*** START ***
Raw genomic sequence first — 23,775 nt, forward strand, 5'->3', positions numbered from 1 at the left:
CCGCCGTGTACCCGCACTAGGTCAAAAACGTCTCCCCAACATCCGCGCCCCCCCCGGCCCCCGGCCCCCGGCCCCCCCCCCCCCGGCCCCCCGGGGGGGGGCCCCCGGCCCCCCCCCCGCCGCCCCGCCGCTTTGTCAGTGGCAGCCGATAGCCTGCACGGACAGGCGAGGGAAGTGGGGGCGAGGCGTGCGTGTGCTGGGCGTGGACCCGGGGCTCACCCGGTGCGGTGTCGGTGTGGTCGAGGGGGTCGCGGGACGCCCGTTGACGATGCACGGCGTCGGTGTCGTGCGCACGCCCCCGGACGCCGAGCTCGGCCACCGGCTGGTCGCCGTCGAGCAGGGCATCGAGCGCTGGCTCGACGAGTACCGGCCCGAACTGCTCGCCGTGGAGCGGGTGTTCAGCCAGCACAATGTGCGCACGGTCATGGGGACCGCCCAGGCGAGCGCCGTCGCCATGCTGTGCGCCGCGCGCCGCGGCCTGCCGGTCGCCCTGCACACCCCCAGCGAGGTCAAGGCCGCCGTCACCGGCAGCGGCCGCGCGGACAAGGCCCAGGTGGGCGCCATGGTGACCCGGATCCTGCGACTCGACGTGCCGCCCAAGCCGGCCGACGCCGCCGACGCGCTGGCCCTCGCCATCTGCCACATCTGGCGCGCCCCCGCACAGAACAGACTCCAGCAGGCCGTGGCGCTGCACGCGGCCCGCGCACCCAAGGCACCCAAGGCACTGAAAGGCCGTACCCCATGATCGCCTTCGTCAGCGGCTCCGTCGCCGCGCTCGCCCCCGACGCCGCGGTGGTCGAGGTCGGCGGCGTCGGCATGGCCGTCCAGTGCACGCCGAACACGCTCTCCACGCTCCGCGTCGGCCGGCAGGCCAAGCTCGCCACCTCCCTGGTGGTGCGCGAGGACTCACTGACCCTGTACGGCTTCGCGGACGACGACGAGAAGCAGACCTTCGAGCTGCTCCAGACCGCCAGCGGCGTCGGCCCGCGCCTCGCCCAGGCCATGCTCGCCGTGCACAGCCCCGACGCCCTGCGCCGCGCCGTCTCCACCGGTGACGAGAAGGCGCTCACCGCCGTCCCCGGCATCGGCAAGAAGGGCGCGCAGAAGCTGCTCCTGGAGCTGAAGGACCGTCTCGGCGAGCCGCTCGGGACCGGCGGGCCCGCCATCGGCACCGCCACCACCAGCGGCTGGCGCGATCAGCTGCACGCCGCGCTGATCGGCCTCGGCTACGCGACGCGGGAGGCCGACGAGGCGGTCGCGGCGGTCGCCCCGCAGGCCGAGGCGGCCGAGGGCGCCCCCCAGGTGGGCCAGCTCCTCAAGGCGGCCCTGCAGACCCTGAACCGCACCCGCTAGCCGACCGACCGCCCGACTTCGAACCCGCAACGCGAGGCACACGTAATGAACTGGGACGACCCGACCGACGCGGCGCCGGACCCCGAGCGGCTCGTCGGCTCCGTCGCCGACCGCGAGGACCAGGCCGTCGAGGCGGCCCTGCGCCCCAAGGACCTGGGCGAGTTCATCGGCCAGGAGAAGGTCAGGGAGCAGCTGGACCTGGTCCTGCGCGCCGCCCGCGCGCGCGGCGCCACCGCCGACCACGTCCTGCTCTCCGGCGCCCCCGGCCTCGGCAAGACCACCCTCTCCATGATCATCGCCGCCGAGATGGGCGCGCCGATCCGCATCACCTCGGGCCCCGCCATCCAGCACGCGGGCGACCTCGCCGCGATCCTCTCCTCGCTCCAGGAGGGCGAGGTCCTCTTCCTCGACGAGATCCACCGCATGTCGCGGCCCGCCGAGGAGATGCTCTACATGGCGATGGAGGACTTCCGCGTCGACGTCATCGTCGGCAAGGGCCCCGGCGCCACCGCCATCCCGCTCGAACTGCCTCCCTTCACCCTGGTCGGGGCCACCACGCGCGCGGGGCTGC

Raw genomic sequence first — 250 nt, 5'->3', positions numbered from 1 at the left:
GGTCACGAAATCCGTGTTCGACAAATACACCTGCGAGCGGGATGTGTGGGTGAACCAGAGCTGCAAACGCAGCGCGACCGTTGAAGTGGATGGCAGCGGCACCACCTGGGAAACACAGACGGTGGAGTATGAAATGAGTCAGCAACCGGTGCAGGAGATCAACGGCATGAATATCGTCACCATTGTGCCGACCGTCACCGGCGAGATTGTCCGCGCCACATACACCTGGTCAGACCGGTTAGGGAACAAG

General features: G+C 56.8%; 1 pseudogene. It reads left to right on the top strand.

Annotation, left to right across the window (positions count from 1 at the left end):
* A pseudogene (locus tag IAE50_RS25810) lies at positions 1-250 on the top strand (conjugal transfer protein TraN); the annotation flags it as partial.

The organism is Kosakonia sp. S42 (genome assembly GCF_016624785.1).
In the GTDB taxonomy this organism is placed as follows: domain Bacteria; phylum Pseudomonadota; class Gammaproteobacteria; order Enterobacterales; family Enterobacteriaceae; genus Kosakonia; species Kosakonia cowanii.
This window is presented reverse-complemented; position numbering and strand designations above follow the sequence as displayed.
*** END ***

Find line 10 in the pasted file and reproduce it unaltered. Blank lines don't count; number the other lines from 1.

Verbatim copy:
This window is presented reverse-complemented; position numbering and strand designations above follow the sequence as displayed.